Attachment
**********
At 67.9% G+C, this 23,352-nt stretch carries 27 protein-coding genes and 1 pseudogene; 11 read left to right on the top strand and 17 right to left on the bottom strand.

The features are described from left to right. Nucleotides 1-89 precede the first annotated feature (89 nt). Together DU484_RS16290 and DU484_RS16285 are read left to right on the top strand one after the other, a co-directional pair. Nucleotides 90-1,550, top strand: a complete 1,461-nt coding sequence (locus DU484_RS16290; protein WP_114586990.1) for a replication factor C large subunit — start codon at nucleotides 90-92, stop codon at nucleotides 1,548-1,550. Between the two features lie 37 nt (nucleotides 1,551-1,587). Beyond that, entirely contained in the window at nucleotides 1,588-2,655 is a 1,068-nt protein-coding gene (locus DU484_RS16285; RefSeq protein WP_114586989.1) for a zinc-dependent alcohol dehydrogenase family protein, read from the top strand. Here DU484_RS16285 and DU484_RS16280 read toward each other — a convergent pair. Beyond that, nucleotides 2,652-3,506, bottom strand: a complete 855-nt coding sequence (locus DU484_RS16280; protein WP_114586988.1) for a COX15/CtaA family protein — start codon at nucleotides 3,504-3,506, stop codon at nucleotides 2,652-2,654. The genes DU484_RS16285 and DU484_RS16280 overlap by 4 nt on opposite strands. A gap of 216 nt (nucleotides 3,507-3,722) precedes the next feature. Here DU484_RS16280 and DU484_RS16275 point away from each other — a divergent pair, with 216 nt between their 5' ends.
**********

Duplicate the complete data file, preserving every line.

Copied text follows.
At 67.9% G+C, this 23,352-nt stretch carries 27 protein-coding genes and 1 pseudogene; 11 read left to right on the top strand and 17 right to left on the bottom strand.

The features are described from left to right. Nucleotides 1-89 precede the first annotated feature (89 nt). Together DU484_RS16290 and DU484_RS16285 are read left to right on the top strand one after the other, a co-directional pair. Nucleotides 90-1,550, top strand: a complete 1,461-nt coding sequence (locus DU484_RS16290; protein WP_114586990.1) for a replication factor C large subunit — start codon at nucleotides 90-92, stop codon at nucleotides 1,548-1,550. Between the two features lie 37 nt (nucleotides 1,551-1,587). Beyond that, entirely contained in the window at nucleotides 1,588-2,655 is a 1,068-nt protein-coding gene (locus DU484_RS16285; RefSeq protein WP_114586989.1) for a zinc-dependent alcohol dehydrogenase family protein, read from the top strand. Here DU484_RS16285 and DU484_RS16280 read toward each other — a convergent pair. Beyond that, nucleotides 2,652-3,506, bottom strand: a complete 855-nt coding sequence (locus DU484_RS16280; protein WP_114586988.1) for a COX15/CtaA family protein — start codon at nucleotides 3,504-3,506, stop codon at nucleotides 2,652-2,654. The genes DU484_RS16285 and DU484_RS16280 overlap by 4 nt on opposite strands. A gap of 216 nt (nucleotides 3,507-3,722) precedes the next feature. Here DU484_RS16280 and DU484_RS16275 point away from each other — a divergent pair, with 216 nt between their 5' ends.